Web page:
In McElheny’s diverse body of work, the infinite crops up again and again. The plates comprising Collection of Glass Concerning the Search for Infinity (1998-2011) exerts a gyroscopic draw, each rhythmically patterned surface spiraling towards a vanishing point located at the center of the object. Modeled after a set of historical Venetian glass plates, McElheney’s work links the glassblower’s exquisitely wrought helixes to the Renaissance development of linear perspective—a means of visualizing infinite distance through mathematical order.
McElheny has repeatedly drawn inspiration from the enormity of the universe, gaining a working knowledge of astronomy through a long-term collaboration with the astronomer David Weinberg. Their partnership has resulted in multiple artworks picturing the origins of the universe, with particular attention to the theory of the Big Bang. A highlight of the exhibition is Island Universe (2008), a spectacular sculptural installation consisting of five, large-scale, chrome and glass sculptures that resemble starbursts. Island Universe arose from McElheny’s infatuation with the Lobmeyr light fixtures at the Metropolitan Opera House—but they are also scientifically accurate models of Big Bang theory, and represent the apotheosis of McElheny’s effort to picture infinity and give an abstract concept materiality and visual form.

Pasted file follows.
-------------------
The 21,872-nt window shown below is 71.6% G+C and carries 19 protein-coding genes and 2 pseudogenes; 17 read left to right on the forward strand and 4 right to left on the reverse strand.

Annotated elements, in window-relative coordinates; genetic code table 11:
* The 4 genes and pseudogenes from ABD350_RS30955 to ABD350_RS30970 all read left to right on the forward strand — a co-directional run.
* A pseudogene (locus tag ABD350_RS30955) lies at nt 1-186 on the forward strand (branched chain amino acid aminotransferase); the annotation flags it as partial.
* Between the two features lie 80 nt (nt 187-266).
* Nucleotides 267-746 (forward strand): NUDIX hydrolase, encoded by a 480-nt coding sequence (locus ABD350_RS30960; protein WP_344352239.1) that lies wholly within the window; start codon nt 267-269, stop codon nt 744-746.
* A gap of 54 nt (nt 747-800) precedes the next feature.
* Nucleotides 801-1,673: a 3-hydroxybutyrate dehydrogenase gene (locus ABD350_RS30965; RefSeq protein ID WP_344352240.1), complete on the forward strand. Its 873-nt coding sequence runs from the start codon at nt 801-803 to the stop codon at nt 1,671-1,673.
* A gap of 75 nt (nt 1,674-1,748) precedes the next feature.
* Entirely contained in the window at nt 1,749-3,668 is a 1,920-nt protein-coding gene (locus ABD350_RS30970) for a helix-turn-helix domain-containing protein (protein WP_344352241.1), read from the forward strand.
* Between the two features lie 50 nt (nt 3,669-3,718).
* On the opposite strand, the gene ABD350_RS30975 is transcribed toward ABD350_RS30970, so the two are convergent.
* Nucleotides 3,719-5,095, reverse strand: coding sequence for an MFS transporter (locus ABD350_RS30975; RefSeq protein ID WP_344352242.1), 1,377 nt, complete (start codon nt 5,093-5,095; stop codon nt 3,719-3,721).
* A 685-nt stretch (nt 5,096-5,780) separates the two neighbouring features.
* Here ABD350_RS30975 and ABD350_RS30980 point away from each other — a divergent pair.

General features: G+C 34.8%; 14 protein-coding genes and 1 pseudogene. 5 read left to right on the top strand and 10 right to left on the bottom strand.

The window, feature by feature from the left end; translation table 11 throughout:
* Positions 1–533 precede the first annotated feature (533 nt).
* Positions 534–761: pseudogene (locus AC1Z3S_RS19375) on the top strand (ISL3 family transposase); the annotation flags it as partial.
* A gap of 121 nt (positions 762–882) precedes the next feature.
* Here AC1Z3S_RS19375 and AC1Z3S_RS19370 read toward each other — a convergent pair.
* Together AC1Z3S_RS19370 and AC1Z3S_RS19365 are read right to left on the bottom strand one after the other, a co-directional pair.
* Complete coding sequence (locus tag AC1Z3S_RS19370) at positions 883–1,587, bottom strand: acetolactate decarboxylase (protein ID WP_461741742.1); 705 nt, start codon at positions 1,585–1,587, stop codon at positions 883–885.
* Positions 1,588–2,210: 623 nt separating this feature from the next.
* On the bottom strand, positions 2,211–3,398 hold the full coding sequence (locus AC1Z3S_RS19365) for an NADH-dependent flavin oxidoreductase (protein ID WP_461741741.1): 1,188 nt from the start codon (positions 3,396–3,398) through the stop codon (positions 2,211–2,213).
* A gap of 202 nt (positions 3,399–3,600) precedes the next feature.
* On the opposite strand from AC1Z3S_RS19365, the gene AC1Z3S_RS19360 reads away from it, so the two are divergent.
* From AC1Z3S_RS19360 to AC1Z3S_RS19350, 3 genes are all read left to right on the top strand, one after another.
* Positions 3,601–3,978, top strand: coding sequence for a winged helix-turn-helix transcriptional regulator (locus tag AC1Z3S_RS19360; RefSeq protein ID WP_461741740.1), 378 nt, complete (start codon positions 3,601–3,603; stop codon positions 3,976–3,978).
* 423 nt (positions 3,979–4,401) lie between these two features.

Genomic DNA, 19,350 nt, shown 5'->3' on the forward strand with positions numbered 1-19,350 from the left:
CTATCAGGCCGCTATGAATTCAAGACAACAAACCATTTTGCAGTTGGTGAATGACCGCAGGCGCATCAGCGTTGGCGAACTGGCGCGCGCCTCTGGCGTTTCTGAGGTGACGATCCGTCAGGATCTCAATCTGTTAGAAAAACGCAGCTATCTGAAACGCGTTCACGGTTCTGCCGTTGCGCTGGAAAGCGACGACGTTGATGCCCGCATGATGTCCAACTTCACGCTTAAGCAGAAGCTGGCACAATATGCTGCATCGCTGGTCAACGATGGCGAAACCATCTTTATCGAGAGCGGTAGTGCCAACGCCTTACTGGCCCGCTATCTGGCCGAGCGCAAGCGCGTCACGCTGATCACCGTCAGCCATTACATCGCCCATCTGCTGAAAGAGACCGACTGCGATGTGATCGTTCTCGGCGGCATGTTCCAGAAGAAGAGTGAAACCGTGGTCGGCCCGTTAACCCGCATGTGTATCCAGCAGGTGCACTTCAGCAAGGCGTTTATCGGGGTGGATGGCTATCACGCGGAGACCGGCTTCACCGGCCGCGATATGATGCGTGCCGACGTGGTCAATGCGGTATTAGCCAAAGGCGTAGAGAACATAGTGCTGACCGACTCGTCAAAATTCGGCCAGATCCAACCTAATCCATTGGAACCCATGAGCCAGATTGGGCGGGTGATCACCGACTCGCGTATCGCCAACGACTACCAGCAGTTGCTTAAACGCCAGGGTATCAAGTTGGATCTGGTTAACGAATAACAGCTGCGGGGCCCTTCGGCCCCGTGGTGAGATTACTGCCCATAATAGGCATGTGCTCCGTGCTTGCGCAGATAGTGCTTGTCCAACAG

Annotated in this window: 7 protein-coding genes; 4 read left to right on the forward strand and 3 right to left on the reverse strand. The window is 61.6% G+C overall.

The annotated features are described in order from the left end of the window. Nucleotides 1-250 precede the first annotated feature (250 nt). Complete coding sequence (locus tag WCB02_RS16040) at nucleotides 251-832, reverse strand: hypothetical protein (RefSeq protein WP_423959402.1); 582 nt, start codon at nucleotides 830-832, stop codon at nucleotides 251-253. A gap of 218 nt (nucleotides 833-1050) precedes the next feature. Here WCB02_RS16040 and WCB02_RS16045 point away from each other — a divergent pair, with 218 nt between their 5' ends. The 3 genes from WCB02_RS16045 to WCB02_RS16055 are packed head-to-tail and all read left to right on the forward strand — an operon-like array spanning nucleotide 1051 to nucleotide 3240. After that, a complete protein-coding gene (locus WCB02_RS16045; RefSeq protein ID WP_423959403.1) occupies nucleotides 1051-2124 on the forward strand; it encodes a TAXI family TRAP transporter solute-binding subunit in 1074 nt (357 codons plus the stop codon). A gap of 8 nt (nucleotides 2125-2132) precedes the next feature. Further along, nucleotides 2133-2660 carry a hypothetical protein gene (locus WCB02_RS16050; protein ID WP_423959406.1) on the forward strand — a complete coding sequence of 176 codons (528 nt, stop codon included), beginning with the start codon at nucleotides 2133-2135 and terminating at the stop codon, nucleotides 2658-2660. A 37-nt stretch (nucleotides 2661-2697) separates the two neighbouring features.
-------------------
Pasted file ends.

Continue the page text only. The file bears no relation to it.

The exhibition also showcases a new work by McElheny, never before on view. A Study for the Center is Everywhere (2012) is the latest in a series of works fusing décor and astronomy, formal elegance and conceptual rigor. A suspended sculpture, The Center is Everywhere hangs from the ceiling in a glittering column of crystal and brass. The seven-foot-tall sculpture hovers inches off the ground, creating a dynamic relationship between the dangling crystals and the floor below. It was Weinberg who suggested the idea for the sculpture, based on the Sloan Digital Sky Survey’s current efforts to chart the whole of the cosmos, one dime-sized portion at time. Powerful telescopes from a New Mexico observatory focus on a specific patch of sky, and physically record the visible objects by perforating holes in a metal plate. One such disc forms the structural basis of A Study for the Center is Everywhere, which abstracts and stylizes actual celestial bodies. Streaming downward from the central disc, the sculpture bursts with information; its hand-cut crystals signifying stars and galaxies while the brass rods tipped with light bulbs represent distant quasars.
The work’s title comes from the philosopher Blaise Pascal’s centuries-old pronouncement that “nature is an infinite sphere, whose center is everywhere and whose circumference is nowhere.” Equal parts empirical and aesthetic, McElheny’s imaginative approach seduces viewers, couching cutting-edge science into unabashed formal beauty.